Poll: Majority say cheaters forgo right to privacy

Last month it emerged that the world’s most popular website to arrange affairs, Ashley Madison, was the victim of a data breach which may mean that hackers have access to the personal information of millions of would-be cheaters. Josh Duggar, a reality TV star, noted ‘family values’ campaigner and admitted sex offender has become the first prominent figure to be exposed after hackers released the Ashley Madison information online.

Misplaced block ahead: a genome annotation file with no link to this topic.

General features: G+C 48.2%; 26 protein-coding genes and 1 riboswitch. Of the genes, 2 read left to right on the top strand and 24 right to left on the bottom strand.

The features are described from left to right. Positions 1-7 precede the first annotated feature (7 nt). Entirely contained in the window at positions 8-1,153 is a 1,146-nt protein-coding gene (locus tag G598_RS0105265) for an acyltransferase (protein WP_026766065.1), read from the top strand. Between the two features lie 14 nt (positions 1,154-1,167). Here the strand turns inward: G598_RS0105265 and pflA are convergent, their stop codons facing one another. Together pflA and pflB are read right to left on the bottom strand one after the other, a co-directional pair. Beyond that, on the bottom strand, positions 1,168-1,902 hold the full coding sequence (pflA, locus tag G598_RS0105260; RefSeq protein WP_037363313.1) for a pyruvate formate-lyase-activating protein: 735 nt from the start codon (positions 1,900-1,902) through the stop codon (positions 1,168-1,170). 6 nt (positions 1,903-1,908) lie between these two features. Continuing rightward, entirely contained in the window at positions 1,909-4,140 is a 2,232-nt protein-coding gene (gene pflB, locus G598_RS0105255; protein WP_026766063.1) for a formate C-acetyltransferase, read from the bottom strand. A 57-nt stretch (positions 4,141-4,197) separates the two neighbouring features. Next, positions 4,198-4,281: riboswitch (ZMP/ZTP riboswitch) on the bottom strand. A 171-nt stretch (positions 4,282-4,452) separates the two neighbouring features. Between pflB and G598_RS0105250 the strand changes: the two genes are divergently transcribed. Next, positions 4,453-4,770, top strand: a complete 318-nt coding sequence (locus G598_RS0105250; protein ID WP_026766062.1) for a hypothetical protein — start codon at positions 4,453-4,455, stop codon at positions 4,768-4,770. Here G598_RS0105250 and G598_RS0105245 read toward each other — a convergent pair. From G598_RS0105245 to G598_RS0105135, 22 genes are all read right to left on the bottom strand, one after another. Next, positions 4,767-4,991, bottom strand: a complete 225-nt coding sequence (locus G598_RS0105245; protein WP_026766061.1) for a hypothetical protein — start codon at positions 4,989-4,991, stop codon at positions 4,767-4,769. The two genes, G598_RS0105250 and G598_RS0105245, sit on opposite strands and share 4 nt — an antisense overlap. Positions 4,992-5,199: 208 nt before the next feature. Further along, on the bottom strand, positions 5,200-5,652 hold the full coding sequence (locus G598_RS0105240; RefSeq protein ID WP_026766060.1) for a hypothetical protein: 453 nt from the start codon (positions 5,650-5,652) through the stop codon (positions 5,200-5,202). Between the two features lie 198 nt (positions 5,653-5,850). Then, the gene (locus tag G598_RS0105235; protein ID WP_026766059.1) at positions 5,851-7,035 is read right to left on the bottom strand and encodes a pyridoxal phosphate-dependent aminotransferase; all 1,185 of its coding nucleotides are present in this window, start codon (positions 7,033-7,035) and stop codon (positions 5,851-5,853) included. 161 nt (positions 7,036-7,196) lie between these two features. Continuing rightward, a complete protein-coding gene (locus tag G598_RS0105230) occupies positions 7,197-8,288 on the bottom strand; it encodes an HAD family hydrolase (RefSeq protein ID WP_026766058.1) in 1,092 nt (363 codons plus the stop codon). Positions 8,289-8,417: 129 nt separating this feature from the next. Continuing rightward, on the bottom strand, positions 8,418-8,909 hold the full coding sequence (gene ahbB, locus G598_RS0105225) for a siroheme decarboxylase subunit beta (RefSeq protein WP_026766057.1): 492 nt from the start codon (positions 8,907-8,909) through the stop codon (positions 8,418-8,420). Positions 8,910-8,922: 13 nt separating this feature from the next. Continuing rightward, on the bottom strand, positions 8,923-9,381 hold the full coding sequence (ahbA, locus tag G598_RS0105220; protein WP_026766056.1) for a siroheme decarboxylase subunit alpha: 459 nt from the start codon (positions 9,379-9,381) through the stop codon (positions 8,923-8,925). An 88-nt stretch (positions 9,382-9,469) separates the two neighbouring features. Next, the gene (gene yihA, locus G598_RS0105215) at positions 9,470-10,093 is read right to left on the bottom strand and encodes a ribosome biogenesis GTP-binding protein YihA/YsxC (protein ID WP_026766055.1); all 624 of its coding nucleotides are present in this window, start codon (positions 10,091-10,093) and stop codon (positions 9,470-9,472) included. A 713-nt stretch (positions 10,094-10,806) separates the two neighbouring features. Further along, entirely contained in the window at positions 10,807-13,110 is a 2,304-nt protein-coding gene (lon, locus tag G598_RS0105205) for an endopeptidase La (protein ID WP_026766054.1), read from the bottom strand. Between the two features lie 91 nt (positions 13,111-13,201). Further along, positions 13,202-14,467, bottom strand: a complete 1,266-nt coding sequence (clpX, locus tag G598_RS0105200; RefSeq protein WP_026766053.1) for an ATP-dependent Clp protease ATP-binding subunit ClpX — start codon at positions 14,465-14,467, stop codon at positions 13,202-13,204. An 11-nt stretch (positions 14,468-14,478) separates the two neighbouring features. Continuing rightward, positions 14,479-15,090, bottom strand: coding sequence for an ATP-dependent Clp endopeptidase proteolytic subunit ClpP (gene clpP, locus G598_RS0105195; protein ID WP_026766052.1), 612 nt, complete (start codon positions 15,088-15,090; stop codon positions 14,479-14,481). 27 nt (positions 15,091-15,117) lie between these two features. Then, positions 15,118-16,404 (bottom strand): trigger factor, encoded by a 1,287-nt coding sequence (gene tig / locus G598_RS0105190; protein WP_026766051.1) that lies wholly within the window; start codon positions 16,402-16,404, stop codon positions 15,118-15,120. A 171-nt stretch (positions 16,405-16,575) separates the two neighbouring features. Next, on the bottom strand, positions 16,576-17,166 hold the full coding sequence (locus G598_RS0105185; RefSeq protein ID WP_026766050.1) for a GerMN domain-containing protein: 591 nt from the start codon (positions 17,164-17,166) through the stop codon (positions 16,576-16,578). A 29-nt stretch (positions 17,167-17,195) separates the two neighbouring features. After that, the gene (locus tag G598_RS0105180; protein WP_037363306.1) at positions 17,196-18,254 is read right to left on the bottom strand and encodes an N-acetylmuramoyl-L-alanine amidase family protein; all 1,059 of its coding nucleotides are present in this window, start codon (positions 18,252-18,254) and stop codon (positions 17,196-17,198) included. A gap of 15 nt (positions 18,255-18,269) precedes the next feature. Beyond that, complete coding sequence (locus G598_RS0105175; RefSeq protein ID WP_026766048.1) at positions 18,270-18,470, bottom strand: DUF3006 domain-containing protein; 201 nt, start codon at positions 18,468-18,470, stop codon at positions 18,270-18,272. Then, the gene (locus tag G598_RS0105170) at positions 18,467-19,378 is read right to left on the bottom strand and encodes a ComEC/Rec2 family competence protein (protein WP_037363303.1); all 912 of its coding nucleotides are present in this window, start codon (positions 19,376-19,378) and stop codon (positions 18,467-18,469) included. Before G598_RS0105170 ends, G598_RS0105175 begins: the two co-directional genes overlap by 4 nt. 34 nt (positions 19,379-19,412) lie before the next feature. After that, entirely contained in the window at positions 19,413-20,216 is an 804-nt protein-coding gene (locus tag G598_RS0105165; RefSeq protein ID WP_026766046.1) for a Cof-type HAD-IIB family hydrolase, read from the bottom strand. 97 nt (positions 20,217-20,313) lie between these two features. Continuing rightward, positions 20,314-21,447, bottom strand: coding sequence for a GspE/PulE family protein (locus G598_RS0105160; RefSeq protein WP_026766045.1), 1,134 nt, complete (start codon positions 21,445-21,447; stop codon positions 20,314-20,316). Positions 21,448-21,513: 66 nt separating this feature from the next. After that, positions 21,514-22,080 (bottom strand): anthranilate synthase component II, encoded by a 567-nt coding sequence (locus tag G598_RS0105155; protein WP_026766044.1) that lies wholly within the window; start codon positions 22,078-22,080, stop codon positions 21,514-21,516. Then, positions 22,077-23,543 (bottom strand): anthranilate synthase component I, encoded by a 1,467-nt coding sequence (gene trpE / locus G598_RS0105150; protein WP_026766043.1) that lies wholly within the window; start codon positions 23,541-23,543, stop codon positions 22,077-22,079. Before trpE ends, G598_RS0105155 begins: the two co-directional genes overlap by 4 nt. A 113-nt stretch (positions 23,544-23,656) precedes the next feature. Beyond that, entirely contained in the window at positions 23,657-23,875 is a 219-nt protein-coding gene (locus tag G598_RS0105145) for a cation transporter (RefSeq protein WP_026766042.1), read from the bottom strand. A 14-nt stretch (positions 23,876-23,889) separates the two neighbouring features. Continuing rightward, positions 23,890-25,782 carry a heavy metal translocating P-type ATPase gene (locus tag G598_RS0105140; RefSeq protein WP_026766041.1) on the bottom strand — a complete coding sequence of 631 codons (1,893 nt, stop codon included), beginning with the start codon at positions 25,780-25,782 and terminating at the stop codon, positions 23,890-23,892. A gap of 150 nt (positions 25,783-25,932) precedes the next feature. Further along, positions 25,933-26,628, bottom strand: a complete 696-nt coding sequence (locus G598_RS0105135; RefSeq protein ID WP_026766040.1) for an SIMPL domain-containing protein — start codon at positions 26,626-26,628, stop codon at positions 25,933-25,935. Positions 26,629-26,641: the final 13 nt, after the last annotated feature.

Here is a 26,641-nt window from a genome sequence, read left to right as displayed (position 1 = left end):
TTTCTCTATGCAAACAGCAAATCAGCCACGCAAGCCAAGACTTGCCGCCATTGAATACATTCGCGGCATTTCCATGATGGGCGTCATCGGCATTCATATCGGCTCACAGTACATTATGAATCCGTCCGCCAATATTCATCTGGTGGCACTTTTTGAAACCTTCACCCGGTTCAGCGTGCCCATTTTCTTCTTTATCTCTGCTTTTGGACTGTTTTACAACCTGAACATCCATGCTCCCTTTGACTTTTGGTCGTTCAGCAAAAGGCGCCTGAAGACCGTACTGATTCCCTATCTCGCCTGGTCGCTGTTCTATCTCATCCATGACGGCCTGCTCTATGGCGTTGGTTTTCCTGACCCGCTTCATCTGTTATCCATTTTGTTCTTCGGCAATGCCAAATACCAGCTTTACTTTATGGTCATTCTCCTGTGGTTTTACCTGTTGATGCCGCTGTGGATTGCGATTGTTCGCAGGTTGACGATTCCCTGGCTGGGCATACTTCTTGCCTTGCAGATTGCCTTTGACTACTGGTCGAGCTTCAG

YouGov’s research shows that most people don’t feel that cheaters can reasonably expect that their private sex lives will remain private. 50% of Americans say that it’s unreasonable for people cheating on their partners to expect their sex lives to remain private while only 32% say that it is reasonable. This compares to 82% who believe that ordinary people have a reasonable expectation of privacy. The issue is more split when it comes to celebrities and politicians, with 39% of Americans saying that it is unreasonable for celebrities to expect their sex lives to remain private while 43% think it is unreasonable for politicians to expect so.